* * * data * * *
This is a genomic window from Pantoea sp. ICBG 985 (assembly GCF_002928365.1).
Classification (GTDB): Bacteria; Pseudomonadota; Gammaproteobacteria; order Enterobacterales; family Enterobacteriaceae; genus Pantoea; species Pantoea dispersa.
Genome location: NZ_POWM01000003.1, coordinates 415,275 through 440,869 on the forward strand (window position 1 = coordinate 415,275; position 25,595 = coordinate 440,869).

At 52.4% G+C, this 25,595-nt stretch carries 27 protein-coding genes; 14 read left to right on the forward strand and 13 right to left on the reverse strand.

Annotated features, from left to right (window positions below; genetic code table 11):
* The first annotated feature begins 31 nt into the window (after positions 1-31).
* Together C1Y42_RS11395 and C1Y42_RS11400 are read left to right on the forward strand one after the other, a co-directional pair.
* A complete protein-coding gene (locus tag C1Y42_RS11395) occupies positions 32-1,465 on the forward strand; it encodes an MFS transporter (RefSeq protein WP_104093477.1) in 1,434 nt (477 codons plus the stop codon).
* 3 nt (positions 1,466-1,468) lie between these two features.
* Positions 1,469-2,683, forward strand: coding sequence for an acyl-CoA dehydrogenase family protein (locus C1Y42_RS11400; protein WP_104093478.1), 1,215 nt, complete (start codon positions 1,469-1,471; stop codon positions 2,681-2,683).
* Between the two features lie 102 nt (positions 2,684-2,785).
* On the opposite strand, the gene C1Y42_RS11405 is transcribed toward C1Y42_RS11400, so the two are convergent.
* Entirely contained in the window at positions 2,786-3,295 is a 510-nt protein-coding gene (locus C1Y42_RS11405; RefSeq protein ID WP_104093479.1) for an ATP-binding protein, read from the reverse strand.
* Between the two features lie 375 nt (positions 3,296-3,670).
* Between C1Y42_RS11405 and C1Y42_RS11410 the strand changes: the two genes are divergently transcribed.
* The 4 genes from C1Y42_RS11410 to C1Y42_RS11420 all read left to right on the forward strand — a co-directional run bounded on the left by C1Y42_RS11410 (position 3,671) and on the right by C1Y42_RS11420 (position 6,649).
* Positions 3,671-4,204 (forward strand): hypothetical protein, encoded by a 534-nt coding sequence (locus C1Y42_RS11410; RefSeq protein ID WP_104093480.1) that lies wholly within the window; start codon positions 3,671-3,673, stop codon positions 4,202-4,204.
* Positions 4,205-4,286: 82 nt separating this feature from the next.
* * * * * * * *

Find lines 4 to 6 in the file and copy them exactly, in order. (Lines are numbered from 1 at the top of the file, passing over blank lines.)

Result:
At 52.4% G+C, this 25,595-nt stretch carries 27 protein-coding genes; 14 read left to right on the forward strand and 13 right to left on the reverse strand.

Annotated features, from left to right (window positions below; genetic code table 11):
* The first annotated feature begins 31 nt into the window (after positions 1-31).